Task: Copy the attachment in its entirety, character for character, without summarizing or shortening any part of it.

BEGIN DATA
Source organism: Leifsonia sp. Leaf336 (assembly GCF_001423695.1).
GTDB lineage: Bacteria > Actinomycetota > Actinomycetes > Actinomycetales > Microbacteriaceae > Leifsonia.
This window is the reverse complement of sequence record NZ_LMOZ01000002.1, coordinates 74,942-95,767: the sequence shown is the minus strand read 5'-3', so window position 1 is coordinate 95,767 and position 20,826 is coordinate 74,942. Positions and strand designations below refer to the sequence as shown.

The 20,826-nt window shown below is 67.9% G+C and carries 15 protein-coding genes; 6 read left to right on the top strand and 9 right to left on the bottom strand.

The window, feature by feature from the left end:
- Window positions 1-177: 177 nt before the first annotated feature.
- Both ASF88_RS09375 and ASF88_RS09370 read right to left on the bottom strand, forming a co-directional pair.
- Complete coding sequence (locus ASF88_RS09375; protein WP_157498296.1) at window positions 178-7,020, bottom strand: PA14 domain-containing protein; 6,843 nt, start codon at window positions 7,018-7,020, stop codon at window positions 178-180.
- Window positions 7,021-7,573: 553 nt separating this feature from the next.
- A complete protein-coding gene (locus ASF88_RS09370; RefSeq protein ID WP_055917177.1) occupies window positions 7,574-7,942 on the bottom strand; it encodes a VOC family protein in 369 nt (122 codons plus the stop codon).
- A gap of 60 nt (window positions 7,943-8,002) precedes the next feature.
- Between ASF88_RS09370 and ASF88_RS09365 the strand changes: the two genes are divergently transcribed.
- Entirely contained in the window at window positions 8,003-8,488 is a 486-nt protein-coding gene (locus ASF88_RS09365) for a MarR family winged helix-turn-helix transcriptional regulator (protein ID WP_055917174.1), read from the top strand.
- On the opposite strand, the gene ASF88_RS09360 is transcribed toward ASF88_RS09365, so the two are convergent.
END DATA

Source organism: Leifsonia sp. Leaf336 (assembly GCF_001423695.1).
GTDB lineage: Bacteria > Actinomycetota > Actinomycetes > Actinomycetales > Microbacteriaceae > Leifsonia.
This window is the reverse complement of sequence record NZ_LMOZ01000002.1, coordinates 74,942-95,767: the sequence shown is the minus strand read 5'-3', so window position 1 is coordinate 95,767 and position 20,826 is coordinate 74,942. Positions and strand designations below refer to the sequence as shown.

The 20,826-nt window shown below is 67.9% G+C and carries 15 protein-coding genes; 6 read left to right on the top strand and 9 right to left on the bottom strand.

The window, feature by feature from the left end:
- Window positions 1-177: 177 nt before the first annotated feature.
- Both ASF88_RS09375 and ASF88_RS09370 read right to left on the bottom strand, forming a co-directional pair.
- Complete coding sequence (locus ASF88_RS09375; protein WP_157498296.1) at window positions 178-7,020, bottom strand: PA14 domain-containing protein; 6,843 nt, start codon at window positions 7,018-7,020, stop codon at window positions 178-180.
- Window positions 7,021-7,573: 553 nt separating this feature from the next.
- A complete protein-coding gene (locus ASF88_RS09370; RefSeq protein ID WP_055917177.1) occupies window positions 7,574-7,942 on the bottom strand; it encodes a VOC family protein in 369 nt (122 codons plus the stop codon).
- A gap of 60 nt (window positions 7,943-8,002) precedes the next feature.
- Between ASF88_RS09370 and ASF88_RS09365 the strand changes: the two genes are divergently transcribed.
- Entirely contained in the window at window positions 8,003-8,488 is a 486-nt protein-coding gene (locus ASF88_RS09365) for a MarR family winged helix-turn-helix transcriptional regulator (protein ID WP_055917174.1), read from the top strand.
- On the opposite strand, the gene ASF88_RS09360 is transcribed toward ASF88_RS09365, so the two are convergent.